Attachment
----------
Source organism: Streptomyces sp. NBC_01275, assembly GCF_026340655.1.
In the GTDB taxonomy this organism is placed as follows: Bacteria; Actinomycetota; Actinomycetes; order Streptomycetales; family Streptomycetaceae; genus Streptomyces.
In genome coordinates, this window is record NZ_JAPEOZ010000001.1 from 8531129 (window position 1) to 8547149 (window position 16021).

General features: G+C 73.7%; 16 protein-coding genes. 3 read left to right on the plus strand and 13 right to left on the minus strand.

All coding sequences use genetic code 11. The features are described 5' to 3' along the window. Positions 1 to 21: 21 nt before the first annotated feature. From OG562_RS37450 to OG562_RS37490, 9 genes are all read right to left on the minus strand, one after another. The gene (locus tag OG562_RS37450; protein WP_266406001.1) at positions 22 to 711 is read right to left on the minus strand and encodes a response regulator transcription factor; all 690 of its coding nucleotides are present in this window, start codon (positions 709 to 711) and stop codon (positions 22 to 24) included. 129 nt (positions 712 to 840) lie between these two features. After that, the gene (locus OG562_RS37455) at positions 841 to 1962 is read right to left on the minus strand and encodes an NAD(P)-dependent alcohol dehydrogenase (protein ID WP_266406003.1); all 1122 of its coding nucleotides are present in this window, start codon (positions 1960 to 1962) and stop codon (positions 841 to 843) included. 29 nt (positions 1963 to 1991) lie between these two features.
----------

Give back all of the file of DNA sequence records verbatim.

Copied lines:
Source organism: Streptomyces sp. NBC_01275, assembly GCF_026340655.1.
In the GTDB taxonomy this organism is placed as follows: Bacteria; Actinomycetota; Actinomycetes; order Streptomycetales; family Streptomycetaceae; genus Streptomyces.
In genome coordinates, this window is record NZ_JAPEOZ010000001.1 from 8531129 (window position 1) to 8547149 (window position 16021).

General features: G+C 73.7%; 16 protein-coding genes. 3 read left to right on the plus strand and 13 right to left on the minus strand.

All coding sequences use genetic code 11. The features are described 5' to 3' along the window. Positions 1 to 21: 21 nt before the first annotated feature. From OG562_RS37450 to OG562_RS37490, 9 genes are all read right to left on the minus strand, one after another. The gene (locus tag OG562_RS37450; protein WP_266406001.1) at positions 22 to 711 is read right to left on the minus strand and encodes a response regulator transcription factor; all 690 of its coding nucleotides are present in this window, start codon (positions 709 to 711) and stop codon (positions 22 to 24) included. 129 nt (positions 712 to 840) lie between these two features. After that, the gene (locus OG562_RS37455) at positions 841 to 1962 is read right to left on the minus strand and encodes an NAD(P)-dependent alcohol dehydrogenase (protein ID WP_266406003.1); all 1122 of its coding nucleotides are present in this window, start codon (positions 1960 to 1962) and stop codon (positions 841 to 843) included. 29 nt (positions 1963 to 1991) lie between these two features.